Here, the Gospel of Mark tells of Jesus taking his disciples by boat “to a lonely place where they could be by themselves” following a very busy time of preaching and teaching. However the crowds followed them “and from every town they all hurried to the place on foot and reached it before them”.
Jesus “took pity on them because they were like sheep without a shepherd, and he set himself to teach them at some length”.
This image of Jesus and his disciples as teachers of the Good News is one that is closely aligned to the purpose of Catholic Schools. The holistic care of the students in Catholic schools is part of the ministry of teachers and support staff and we take as our model and inspiration the person of Jesus.
This week’s readings come at the end of a very significant week in the history of Catholic schools in the Diocese of Maitland-Newcastle. The importance of the week is placed in the context of two other momentous times in the diocese’s history that had a profound effect on the nature of Catholic school education.
In 1880 the Bishop of Maitland, James Murray, embraced the challenge of the withdrawal of all Government funding to Catholic schools by establishing a system of Primary and Secondary schools staffed by religious orders he brought from around the world and encouraged the establishment of in our diocese.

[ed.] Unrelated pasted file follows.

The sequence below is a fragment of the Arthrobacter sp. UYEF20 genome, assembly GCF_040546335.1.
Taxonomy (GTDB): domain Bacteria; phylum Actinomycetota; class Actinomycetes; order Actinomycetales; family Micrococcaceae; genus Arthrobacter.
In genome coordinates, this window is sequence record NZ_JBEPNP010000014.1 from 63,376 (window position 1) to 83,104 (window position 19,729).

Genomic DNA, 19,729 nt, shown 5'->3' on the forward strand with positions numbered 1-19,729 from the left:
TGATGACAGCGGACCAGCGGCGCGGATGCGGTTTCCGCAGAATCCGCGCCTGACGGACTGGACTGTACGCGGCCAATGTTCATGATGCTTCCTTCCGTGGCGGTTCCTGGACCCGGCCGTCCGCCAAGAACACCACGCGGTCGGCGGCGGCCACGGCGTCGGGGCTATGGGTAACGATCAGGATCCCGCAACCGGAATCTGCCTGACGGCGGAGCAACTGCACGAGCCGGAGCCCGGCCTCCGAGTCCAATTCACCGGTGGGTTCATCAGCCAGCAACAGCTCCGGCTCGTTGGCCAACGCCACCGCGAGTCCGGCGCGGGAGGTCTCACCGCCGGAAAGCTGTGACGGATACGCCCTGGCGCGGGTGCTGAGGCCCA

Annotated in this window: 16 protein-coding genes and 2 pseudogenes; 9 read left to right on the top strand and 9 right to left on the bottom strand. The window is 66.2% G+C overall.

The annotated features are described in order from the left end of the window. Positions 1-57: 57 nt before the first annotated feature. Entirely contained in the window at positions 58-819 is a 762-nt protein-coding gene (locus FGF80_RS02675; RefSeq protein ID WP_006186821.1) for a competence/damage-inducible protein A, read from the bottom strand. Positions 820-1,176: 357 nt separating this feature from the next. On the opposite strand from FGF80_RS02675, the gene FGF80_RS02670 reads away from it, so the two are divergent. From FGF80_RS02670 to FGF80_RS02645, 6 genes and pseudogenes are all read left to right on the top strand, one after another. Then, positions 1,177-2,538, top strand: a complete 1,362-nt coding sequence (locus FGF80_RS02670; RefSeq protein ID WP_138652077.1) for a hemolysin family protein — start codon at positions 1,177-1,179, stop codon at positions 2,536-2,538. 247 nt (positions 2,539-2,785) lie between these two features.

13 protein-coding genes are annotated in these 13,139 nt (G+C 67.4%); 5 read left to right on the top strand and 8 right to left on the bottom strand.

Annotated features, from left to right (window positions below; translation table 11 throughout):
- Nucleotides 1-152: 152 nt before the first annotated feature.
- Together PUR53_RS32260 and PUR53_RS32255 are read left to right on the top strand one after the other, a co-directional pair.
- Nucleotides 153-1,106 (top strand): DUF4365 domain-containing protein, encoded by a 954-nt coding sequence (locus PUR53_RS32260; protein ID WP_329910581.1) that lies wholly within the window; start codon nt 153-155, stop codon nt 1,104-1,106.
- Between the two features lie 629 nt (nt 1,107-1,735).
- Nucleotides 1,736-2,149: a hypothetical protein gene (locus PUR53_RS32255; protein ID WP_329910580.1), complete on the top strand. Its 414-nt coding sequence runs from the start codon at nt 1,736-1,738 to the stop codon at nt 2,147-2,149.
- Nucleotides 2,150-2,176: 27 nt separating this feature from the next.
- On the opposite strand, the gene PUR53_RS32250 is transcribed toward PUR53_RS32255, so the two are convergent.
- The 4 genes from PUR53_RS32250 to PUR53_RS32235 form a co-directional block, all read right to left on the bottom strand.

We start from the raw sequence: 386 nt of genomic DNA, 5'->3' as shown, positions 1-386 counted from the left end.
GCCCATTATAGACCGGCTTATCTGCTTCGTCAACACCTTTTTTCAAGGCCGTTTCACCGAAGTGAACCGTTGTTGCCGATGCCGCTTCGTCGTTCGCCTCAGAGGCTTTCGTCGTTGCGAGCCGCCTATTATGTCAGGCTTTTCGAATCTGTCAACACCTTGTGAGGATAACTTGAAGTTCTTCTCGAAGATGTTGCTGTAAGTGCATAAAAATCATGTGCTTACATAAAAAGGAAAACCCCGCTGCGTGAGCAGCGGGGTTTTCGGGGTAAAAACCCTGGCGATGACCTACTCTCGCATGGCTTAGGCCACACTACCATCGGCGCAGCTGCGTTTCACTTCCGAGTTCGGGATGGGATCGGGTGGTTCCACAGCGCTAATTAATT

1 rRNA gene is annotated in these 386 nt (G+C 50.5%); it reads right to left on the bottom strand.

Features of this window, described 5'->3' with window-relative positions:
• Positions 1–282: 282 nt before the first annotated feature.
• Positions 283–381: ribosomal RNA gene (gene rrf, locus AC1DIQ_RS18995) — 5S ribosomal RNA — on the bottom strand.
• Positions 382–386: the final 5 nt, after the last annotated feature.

This system of schools really continues to this day with the notable difference that they are largely staffed by lay people.
In 1982 Bishop Leo Clarke announced a significant restructuring of Secondary schools in the Newcastle area, soon followed by a similar process in the Maitland area. This restructure created the secondary schools model that has been in existence now for over 30 years.
This week’s announcement of the building of two new Secondary schools in the diocese at Chisholm and Medowie and the extension of two of our Years 7-10 schools to Years 7-12, whilst not as significant as that of the 1880s is nevertheless a very important one in the context of the purpose of Catholic schools.
Charged with the responsibility of teaching the Good News to those of the Catholic ”flock” our schools have also embraced the commitment of Jesus to reach out to those who sought his message.
Since their inception Catholic schools have always welcomed those who sought a Catholic education no matter what their faith. Our schools continue to do that today.
As our system continues to grow I hope we will always have the Good Shepherd as our inspiration for all we do to provide a quality Catholic education to the students in our care.